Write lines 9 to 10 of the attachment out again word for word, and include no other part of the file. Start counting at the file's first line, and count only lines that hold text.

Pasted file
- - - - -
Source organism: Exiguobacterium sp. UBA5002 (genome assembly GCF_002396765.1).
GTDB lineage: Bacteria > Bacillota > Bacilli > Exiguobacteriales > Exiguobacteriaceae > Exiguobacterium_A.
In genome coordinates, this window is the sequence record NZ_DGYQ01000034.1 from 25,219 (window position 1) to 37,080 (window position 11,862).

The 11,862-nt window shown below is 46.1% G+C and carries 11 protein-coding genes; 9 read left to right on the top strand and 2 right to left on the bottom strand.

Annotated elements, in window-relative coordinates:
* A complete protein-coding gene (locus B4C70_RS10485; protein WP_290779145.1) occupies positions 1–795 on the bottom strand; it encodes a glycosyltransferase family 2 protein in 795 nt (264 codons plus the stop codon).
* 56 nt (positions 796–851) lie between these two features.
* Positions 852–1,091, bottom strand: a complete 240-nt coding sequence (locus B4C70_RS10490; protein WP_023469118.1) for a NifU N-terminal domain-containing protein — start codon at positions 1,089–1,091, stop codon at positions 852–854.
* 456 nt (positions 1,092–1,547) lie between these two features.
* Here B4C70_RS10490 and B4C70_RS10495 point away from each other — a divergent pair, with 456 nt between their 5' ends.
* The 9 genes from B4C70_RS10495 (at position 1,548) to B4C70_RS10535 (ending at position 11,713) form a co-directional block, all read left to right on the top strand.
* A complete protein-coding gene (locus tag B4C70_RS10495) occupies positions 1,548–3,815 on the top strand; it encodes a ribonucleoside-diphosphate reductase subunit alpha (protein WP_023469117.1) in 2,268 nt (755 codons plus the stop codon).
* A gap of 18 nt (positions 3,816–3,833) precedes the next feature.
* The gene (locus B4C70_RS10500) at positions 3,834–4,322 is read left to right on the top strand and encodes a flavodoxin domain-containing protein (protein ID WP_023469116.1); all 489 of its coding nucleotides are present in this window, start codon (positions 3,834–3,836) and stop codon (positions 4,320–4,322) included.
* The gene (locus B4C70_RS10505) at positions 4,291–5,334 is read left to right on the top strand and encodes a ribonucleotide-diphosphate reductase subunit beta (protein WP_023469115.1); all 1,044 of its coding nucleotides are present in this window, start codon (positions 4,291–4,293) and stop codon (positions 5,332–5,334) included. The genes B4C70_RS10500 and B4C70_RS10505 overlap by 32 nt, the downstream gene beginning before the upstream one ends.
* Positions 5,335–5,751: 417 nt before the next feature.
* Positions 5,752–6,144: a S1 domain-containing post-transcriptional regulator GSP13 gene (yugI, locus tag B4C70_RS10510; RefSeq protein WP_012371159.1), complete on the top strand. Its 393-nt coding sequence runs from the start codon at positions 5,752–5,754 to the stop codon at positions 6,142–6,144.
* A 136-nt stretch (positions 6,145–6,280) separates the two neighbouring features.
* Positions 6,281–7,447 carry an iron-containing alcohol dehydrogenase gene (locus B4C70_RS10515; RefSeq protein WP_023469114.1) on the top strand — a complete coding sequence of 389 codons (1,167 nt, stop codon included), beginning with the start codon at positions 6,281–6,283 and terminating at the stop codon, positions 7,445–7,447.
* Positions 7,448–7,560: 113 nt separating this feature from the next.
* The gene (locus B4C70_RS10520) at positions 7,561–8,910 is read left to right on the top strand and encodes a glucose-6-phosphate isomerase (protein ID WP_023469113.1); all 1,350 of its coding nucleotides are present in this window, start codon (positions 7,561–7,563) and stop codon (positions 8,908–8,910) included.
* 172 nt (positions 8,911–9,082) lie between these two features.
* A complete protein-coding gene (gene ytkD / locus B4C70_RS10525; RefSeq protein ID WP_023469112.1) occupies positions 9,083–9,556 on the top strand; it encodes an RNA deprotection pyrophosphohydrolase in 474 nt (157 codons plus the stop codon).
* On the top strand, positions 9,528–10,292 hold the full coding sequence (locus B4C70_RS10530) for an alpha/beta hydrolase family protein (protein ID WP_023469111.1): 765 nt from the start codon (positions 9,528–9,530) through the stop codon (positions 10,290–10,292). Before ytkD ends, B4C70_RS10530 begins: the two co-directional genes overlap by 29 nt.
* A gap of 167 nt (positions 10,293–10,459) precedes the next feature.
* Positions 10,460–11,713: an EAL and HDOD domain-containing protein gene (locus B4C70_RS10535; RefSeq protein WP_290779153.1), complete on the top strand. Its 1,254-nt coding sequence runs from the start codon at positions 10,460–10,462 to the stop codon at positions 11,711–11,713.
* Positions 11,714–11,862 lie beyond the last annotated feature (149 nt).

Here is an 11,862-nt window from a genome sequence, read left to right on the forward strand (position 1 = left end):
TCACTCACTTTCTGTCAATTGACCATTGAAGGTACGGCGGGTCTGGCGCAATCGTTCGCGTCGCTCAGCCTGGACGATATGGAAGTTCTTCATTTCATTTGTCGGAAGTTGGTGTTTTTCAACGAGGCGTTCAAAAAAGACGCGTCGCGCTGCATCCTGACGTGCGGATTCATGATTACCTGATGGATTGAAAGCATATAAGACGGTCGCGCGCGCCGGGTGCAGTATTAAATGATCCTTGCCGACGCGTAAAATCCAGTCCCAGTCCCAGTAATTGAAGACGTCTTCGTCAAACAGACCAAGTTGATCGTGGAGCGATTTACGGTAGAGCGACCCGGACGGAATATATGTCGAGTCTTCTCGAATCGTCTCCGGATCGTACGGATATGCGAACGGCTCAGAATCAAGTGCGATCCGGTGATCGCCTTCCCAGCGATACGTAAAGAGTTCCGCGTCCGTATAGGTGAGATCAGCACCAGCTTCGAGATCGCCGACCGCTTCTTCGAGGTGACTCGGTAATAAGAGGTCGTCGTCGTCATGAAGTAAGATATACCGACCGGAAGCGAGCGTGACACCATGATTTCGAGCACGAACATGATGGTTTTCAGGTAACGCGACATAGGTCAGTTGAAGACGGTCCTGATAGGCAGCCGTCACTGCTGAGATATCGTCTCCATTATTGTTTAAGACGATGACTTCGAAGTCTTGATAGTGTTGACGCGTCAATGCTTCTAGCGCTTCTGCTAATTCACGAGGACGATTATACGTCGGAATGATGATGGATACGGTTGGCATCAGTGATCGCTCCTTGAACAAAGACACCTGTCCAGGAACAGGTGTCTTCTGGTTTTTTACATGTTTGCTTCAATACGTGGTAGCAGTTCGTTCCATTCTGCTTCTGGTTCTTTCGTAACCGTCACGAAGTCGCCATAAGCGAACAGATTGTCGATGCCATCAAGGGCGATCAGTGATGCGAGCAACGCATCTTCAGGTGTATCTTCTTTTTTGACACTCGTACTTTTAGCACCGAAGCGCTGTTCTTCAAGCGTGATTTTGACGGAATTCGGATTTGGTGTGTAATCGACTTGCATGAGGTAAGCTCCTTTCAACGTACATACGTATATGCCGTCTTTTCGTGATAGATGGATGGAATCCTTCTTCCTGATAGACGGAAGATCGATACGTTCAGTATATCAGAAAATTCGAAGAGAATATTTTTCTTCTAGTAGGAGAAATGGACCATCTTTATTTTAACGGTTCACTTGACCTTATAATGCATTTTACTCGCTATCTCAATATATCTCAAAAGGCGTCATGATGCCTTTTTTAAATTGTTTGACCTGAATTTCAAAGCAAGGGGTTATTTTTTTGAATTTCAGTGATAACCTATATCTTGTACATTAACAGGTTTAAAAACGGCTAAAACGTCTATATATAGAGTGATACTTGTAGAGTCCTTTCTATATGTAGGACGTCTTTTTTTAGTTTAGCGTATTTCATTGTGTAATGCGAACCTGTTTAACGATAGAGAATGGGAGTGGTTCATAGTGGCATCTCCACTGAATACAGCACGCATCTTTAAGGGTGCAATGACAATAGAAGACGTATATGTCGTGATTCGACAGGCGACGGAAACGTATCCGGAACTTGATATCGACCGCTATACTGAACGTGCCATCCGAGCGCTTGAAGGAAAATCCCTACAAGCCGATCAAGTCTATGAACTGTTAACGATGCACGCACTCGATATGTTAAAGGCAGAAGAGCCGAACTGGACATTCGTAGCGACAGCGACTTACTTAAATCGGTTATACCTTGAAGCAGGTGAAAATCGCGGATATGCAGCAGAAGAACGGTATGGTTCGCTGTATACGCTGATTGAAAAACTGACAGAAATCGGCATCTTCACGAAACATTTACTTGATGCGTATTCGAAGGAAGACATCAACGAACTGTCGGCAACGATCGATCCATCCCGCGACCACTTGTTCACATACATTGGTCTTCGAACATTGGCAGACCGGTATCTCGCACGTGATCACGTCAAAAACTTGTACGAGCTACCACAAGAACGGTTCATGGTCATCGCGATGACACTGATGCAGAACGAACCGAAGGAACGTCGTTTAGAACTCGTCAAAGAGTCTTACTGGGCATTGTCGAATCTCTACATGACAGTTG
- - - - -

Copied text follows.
* 456 nt (positions 1,092–1,547) lie between these two features.
* Here B4C70_RS10490 and B4C70_RS10495 point away from each other — a divergent pair, with 456 nt between their 5' ends.